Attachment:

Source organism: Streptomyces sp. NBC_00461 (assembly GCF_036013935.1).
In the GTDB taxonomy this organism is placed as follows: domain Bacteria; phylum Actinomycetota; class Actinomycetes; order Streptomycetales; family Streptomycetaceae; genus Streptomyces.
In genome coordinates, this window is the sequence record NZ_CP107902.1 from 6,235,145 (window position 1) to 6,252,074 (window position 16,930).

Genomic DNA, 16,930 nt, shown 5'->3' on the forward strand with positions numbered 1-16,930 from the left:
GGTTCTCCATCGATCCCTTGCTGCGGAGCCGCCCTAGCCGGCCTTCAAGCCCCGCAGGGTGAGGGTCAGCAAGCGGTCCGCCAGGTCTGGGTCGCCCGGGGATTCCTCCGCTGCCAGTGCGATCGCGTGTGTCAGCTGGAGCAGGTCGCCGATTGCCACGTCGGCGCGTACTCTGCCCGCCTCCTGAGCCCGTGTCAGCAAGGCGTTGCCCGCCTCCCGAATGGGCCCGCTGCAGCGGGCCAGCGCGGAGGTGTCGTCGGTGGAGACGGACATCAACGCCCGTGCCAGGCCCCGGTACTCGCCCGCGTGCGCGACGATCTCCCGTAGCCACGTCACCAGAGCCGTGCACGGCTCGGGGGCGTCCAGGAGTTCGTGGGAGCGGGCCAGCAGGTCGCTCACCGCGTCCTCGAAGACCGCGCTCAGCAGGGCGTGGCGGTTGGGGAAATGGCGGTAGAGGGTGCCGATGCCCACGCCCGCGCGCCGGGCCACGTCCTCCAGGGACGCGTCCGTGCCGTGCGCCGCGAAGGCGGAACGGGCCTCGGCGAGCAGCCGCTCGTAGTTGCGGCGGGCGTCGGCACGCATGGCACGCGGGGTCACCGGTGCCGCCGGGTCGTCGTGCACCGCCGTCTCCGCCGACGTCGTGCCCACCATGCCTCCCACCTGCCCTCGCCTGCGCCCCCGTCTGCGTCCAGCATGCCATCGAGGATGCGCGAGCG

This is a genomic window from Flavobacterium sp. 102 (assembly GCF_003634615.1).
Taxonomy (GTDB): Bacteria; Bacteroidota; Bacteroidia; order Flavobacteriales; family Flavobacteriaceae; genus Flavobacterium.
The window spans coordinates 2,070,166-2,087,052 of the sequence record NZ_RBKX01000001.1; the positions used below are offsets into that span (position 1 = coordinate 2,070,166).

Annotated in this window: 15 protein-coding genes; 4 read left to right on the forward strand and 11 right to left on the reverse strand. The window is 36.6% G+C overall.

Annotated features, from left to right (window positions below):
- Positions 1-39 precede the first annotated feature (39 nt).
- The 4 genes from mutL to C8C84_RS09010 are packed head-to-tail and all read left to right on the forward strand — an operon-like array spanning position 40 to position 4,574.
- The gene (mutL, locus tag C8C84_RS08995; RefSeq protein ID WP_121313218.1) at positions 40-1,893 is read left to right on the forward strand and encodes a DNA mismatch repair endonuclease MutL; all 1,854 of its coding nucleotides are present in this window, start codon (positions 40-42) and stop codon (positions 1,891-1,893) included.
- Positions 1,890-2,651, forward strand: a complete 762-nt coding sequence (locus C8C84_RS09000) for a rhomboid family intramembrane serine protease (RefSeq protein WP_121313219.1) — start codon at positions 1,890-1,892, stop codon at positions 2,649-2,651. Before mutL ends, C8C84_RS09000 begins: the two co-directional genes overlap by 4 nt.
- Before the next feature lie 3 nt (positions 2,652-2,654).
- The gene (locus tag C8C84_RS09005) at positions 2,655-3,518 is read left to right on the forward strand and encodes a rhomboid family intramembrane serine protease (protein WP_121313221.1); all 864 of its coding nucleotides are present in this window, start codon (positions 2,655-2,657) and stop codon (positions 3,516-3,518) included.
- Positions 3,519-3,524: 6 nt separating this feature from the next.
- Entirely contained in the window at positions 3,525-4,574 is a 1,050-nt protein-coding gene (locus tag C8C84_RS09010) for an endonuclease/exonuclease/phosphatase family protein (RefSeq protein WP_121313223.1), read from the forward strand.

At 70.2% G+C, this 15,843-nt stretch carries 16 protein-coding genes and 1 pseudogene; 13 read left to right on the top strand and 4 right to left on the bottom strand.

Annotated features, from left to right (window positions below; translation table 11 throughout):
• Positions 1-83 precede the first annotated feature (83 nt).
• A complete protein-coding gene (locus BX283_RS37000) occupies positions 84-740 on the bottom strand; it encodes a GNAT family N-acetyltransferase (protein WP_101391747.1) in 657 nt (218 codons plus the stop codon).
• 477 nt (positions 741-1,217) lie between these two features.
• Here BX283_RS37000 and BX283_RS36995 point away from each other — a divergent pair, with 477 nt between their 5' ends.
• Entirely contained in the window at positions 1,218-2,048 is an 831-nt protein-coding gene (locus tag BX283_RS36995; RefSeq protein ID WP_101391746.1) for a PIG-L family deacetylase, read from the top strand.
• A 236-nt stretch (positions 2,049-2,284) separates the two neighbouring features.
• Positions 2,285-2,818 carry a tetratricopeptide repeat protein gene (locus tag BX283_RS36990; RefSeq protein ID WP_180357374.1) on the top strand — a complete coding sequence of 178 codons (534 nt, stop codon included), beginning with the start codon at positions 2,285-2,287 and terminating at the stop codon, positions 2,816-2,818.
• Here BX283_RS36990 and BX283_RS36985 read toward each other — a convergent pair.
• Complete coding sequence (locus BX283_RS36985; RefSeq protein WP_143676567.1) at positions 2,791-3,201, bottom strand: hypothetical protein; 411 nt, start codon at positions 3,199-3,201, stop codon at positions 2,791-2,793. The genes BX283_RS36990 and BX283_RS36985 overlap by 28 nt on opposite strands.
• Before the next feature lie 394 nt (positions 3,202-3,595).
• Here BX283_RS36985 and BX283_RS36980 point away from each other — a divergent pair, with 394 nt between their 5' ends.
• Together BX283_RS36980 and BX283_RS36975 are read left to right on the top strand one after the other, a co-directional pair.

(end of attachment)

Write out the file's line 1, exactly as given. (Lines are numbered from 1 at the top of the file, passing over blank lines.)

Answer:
Source organism: Streptomyces sp. NBC_00461 (assembly GCF_036013935.1).